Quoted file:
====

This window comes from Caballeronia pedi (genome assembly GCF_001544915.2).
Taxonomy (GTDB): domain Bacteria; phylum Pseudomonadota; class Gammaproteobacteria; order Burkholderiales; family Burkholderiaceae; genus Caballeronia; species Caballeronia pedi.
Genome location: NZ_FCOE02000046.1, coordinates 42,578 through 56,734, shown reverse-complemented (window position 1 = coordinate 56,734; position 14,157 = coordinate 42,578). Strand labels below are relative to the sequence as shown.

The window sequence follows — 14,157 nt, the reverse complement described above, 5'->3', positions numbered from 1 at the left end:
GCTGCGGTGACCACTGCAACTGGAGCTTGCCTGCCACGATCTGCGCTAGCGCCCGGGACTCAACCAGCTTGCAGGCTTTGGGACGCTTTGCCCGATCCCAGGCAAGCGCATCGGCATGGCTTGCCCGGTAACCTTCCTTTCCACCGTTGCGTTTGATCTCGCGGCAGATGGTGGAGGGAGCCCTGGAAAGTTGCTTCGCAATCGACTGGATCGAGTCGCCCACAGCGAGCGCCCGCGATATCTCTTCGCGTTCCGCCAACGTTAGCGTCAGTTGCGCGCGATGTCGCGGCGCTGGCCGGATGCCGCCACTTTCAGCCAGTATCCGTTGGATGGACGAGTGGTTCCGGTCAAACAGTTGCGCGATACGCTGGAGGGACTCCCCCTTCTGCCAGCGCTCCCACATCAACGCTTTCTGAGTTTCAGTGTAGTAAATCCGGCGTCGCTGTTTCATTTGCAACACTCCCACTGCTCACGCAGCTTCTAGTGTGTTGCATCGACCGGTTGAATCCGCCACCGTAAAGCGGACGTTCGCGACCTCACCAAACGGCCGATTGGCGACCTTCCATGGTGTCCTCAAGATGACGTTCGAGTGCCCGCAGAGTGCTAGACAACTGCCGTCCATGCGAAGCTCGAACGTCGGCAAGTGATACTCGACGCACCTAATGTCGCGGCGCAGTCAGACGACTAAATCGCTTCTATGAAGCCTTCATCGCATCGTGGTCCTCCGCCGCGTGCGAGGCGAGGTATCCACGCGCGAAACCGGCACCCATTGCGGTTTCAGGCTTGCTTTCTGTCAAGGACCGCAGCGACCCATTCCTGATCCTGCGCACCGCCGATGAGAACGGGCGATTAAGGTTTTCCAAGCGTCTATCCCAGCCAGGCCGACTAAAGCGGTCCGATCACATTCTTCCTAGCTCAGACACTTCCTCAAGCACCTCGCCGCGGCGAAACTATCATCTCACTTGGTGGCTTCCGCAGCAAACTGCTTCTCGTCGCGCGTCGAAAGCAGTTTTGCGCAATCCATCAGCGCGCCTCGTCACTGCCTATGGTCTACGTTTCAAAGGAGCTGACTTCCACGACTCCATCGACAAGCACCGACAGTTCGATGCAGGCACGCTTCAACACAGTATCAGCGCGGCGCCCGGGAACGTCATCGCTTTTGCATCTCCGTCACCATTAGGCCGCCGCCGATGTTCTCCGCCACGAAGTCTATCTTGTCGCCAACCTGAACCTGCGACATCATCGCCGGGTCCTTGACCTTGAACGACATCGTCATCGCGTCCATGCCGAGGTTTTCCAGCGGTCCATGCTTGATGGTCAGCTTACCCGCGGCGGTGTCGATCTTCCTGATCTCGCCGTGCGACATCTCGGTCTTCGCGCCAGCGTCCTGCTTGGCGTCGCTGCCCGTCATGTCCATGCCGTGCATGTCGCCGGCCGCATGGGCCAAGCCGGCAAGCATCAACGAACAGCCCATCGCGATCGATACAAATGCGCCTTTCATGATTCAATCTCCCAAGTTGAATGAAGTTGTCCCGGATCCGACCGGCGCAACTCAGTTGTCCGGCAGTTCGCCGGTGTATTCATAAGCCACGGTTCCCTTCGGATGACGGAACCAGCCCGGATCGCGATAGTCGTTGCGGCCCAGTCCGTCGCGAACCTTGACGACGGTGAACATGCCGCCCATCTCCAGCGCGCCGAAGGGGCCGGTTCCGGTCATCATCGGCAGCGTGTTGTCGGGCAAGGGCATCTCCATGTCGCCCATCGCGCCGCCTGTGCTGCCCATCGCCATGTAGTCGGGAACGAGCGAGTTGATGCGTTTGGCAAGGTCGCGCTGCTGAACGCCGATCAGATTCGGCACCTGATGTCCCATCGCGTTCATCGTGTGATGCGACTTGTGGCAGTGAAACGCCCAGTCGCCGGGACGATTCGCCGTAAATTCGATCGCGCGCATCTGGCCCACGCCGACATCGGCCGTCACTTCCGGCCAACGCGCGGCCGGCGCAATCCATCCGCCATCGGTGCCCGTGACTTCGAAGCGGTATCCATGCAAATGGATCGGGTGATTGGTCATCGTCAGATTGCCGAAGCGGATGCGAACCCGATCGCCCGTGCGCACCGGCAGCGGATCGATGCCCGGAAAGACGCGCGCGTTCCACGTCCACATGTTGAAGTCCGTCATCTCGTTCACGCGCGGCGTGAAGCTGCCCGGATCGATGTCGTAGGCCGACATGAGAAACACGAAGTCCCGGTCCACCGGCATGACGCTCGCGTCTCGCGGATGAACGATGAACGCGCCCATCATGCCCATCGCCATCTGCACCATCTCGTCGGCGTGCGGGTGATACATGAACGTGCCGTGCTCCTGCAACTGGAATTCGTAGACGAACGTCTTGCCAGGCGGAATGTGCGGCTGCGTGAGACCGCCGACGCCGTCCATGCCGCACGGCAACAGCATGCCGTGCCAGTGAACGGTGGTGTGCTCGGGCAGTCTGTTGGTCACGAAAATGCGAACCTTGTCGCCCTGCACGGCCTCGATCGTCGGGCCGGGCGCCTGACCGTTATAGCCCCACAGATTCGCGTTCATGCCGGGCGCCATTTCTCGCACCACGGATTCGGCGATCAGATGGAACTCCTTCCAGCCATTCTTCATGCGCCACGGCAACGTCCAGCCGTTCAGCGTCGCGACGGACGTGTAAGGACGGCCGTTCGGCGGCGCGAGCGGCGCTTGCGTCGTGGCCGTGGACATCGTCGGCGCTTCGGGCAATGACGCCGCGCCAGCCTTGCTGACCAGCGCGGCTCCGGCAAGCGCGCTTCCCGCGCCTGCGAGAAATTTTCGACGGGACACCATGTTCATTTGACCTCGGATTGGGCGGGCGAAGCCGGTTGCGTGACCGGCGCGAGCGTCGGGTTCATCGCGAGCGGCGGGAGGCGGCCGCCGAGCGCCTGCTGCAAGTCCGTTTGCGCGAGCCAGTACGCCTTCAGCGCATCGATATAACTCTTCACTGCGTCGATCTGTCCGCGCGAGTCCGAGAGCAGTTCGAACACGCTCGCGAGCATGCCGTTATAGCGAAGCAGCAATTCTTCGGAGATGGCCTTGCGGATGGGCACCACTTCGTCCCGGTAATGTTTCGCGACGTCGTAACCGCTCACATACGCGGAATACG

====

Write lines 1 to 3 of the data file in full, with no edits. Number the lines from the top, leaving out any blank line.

This window comes from Caballeronia pedi (genome assembly GCF_001544915.2).
Taxonomy (GTDB): domain Bacteria; phylum Pseudomonadota; class Gammaproteobacteria; order Burkholderiales; family Burkholderiaceae; genus Caballeronia; species Caballeronia pedi.
Genome location: NZ_FCOE02000046.1, coordinates 42,578 through 56,734, shown reverse-complemented (window position 1 = coordinate 56,734; position 14,157 = coordinate 42,578). Strand labels below are relative to the sequence as shown.